“Inclusive” BBI does not address unemployment issues facing the youth.

By Juliah Atieno

According to the 2019 national census results released by the Kenya National Bureau of Statistics, 35.7 million Kenyans are aged below 35 years, accounting for 75.1 percent of the country’s total population. However, despite being the majority, youth interests have always been overlooked.

A case in point is the current Building Bridges Initiative discourse where most focus and discussions revolve around creating positions for the political class. It somehow attempts to address the youth matters in several eye-catching aspects but does not capture the approaches to address their existing needs and challenges.

The most attractive aspect of it all is the economic empowerment where youth SMEs will have a seven year tax holiday in case constitutional changes will be made in favor of this report. But the matter of concern is, how is it even possible to give tax holidays to youths who lack space, resources and mentorship to enable them even start the businesses. Youths in slums have several ideas ranging from artistic skills and talents in performing arts, media and other potential income earning ventures of interest to them .They need business training, mentoring , incubation and loaning in order to actualize their ideas but the same government trying to entice them with the BBI report has not been in a position to inclusively implement youth programs. This has been as a result of inadequate attention  to cases of corruption, poor planning and mismanagement of youth resources, leaving them puzzled and their hopes shuttered, with others ending up involved in criminal activities.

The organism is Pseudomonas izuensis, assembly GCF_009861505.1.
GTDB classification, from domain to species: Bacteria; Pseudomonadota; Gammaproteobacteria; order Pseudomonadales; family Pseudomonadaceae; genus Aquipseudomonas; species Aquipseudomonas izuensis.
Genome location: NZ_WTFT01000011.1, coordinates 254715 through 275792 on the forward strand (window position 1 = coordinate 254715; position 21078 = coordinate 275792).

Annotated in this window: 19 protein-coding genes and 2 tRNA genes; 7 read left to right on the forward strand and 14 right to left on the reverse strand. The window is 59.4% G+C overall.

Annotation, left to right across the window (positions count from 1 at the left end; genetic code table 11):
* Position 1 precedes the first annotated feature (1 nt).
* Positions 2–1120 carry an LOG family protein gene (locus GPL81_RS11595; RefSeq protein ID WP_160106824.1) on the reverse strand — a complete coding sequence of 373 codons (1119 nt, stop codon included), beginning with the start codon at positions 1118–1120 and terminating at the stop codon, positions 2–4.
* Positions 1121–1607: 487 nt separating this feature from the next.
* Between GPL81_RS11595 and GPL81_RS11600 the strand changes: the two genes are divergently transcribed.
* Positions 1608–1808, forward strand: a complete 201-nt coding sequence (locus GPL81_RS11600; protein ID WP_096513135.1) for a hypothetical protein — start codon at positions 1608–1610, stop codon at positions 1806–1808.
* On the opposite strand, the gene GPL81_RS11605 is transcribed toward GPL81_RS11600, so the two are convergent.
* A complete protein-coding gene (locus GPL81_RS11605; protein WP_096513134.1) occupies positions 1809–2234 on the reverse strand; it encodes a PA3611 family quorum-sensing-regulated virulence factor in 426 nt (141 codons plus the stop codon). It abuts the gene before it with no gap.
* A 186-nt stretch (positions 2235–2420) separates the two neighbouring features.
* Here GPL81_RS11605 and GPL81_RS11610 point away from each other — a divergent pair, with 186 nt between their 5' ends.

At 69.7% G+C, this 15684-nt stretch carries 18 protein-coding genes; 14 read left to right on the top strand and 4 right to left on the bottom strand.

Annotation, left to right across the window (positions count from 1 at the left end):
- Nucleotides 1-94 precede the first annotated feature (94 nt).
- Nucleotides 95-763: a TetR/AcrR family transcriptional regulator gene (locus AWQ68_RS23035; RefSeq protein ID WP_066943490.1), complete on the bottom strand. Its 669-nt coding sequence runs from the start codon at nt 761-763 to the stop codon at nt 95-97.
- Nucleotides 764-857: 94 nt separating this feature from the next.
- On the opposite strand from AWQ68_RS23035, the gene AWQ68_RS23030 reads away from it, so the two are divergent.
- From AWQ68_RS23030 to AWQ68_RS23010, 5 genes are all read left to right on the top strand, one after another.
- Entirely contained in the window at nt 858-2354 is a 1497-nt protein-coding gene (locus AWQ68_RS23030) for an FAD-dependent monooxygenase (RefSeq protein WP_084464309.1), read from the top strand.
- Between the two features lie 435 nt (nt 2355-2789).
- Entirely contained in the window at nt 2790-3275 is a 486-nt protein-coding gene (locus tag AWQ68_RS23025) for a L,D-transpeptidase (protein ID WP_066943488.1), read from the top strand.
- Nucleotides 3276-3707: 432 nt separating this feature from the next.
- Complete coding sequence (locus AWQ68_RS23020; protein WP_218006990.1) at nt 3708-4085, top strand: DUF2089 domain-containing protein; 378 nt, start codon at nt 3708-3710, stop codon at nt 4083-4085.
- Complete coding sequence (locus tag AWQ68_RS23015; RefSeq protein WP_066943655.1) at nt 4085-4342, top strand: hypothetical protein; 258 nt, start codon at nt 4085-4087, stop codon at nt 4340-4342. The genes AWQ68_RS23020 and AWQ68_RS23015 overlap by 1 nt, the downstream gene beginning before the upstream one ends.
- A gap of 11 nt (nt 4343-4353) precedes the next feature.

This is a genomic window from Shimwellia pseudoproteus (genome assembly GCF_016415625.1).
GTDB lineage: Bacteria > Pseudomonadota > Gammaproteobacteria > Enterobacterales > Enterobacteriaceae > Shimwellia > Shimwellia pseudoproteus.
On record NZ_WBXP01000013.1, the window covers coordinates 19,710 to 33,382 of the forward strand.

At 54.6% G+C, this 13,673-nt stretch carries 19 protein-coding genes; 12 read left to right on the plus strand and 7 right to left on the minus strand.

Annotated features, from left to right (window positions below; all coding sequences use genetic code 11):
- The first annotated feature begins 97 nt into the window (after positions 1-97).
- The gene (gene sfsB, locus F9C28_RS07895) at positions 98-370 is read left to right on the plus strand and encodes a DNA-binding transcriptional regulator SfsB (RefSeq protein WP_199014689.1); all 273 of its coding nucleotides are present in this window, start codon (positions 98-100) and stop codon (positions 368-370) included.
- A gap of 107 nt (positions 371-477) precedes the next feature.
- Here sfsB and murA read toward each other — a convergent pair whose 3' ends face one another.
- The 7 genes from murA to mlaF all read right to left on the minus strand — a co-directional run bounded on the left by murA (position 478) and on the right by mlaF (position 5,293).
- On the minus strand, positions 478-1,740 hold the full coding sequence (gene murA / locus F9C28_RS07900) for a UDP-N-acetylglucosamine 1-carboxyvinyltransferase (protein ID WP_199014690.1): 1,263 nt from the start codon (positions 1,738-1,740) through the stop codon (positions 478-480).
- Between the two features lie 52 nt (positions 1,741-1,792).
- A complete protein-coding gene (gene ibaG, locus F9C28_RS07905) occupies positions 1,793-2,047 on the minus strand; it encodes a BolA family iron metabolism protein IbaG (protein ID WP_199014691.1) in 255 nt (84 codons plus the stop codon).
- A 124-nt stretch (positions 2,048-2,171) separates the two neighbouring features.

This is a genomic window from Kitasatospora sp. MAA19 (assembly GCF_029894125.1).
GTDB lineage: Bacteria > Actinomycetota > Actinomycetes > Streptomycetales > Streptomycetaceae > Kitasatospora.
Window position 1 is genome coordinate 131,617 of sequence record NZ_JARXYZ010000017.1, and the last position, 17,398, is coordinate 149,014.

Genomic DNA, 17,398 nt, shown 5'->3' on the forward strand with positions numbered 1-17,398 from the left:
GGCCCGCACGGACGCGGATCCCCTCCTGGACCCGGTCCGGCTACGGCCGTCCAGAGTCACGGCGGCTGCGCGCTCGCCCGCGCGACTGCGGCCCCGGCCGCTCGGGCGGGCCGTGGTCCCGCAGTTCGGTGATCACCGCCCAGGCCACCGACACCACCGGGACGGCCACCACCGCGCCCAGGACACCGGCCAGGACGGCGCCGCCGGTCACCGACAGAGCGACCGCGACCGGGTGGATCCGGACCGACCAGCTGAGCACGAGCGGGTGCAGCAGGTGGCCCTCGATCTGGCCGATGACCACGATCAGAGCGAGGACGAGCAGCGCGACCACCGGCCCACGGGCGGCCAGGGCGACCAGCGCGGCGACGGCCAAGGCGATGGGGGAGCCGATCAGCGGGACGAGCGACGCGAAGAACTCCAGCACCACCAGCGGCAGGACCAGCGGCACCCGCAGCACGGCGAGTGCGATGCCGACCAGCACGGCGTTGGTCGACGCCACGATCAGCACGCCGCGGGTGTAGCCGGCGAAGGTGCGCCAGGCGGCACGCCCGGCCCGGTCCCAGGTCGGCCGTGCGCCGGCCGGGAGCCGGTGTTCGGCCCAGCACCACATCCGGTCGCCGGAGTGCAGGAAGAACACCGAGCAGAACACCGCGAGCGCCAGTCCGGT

Unemployment is the greatest challenge in Kenya and the World Bank projects that the unemployment rate will rise to 10.5 per cent this year. Most of the youths in slums are learned with certificates and skills but have no jobs. They carry their certificates each day knocking several offices and spending a lot of time in cyber cafes applying for jobs they never get feedback from.

What will happen to the majority of unemployed youth in case this report is implemented? How will the youth be in a position to access existing employment opportunities when the report does not consider facilitating access to opportunities through creation of right environments and networks for the youth both in the government and the private sectors labor markets?

For youths in slums like Mukuru ,the BBI in itself sounds like a song because they feel it is just a report for the elite and people in power trying to high up their political games. They feel their views and concerns are not captured in this report because they were not involved in public participation and for some of them, with or without the report sailing through, their problems and issues still stick around with them. Most of them are already suffering from depression, disappointments, and crimes and in some extreme scenarios of suicidal attempts due to loss of hope and shuttered dreams.


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